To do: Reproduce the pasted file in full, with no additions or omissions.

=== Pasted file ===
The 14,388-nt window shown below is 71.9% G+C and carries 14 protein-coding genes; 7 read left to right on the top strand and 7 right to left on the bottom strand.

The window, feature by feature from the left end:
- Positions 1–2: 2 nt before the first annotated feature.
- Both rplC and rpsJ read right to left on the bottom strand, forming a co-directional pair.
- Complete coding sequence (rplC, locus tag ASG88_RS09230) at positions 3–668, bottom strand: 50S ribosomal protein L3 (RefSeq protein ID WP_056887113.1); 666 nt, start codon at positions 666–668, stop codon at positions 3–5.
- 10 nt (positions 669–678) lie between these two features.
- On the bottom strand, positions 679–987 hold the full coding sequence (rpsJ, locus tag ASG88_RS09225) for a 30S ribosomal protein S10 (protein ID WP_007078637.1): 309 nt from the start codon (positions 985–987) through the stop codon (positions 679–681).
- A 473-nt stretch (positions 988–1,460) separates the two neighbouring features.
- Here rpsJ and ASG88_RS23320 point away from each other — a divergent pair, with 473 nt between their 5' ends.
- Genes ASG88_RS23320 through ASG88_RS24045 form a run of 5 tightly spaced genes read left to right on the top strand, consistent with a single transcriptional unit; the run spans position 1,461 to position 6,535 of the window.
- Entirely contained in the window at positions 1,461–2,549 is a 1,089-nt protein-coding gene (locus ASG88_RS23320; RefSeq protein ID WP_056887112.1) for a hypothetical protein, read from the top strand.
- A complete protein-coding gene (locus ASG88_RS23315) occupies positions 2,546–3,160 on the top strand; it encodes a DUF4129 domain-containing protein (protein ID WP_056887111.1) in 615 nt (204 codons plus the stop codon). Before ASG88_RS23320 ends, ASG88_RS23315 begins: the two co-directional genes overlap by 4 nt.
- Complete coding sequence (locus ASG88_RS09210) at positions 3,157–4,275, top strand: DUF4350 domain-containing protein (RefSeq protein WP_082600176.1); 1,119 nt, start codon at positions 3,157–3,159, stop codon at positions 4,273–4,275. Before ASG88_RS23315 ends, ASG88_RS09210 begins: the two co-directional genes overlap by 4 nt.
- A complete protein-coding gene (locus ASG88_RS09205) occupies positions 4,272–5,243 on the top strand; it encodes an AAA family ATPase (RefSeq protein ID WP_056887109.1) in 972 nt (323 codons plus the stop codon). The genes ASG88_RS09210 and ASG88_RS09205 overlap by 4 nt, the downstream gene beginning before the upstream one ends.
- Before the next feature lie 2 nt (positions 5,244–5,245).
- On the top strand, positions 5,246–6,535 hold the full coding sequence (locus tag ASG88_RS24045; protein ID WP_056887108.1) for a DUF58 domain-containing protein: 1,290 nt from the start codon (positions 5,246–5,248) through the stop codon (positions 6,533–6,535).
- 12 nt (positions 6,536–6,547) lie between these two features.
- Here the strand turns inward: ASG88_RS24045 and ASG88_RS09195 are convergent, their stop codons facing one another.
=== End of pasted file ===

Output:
The 14,388-nt window shown below is 71.9% G+C and carries 14 protein-coding genes; 7 read left to right on the top strand and 7 right to left on the bottom strand.

The window, feature by feature from the left end:
- Positions 1–2: 2 nt before the first annotated feature.
- Both rplC and rpsJ read right to left on the bottom strand, forming a co-directional pair.
- Complete coding sequence (rplC, locus tag ASG88_RS09230) at positions 3–668, bottom strand: 50S ribosomal protein L3 (RefSeq protein ID WP_056887113.1); 666 nt, start codon at positions 666–668, stop codon at positions 3–5.
- 10 nt (positions 669–678) lie between these two features.
- On the bottom strand, positions 679–987 hold the full coding sequence (rpsJ, locus tag ASG88_RS09225) for a 30S ribosomal protein S10 (protein ID WP_007078637.1): 309 nt from the start codon (positions 985–987) through the stop codon (positions 679–681).
- A 473-nt stretch (positions 988–1,460) separates the two neighbouring features.
- Here rpsJ and ASG88_RS23320 point away from each other — a divergent pair, with 473 nt between their 5' ends.
- Genes ASG88_RS23320 through ASG88_RS24045 form a run of 5 tightly spaced genes read left to right on the top strand, consistent with a single transcriptional unit; the run spans position 1,461 to position 6,535 of the window.
- Entirely contained in the window at positions 1,461–2,549 is a 1,089-nt protein-coding gene (locus ASG88_RS23320; RefSeq protein ID WP_056887112.1) for a hypothetical protein, read from the top strand.
- A complete protein-coding gene (locus ASG88_RS23315) occupies positions 2,546–3,160 on the top strand; it encodes a DUF4129 domain-containing protein (protein ID WP_056887111.1) in 615 nt (204 codons plus the stop codon). Before ASG88_RS23320 ends, ASG88_RS23315 begins: the two co-directional genes overlap by 4 nt.
- Complete coding sequence (locus ASG88_RS09210) at positions 3,157–4,275, top strand: DUF4350 domain-containing protein (RefSeq protein WP_082600176.1); 1,119 nt, start codon at positions 3,157–3,159, stop codon at positions 4,273–4,275. Before ASG88_RS23315 ends, ASG88_RS09210 begins: the two co-directional genes overlap by 4 nt.
- A complete protein-coding gene (locus ASG88_RS09205) occupies positions 4,272–5,243 on the top strand; it encodes an AAA family ATPase (RefSeq protein ID WP_056887109.1) in 972 nt (323 codons plus the stop codon). The genes ASG88_RS09210 and ASG88_RS09205 overlap by 4 nt, the downstream gene beginning before the upstream one ends.
- Before the next feature lie 2 nt (positions 5,244–5,245).
- On the top strand, positions 5,246–6,535 hold the full coding sequence (locus tag ASG88_RS24045; protein ID WP_056887108.1) for a DUF58 domain-containing protein: 1,290 nt from the start codon (positions 5,246–5,248) through the stop codon (positions 6,533–6,535).
- 12 nt (positions 6,536–6,547) lie between these two features.
- Here the strand turns inward: ASG88_RS24045 and ASG88_RS09195 are convergent, their stop codons facing one another.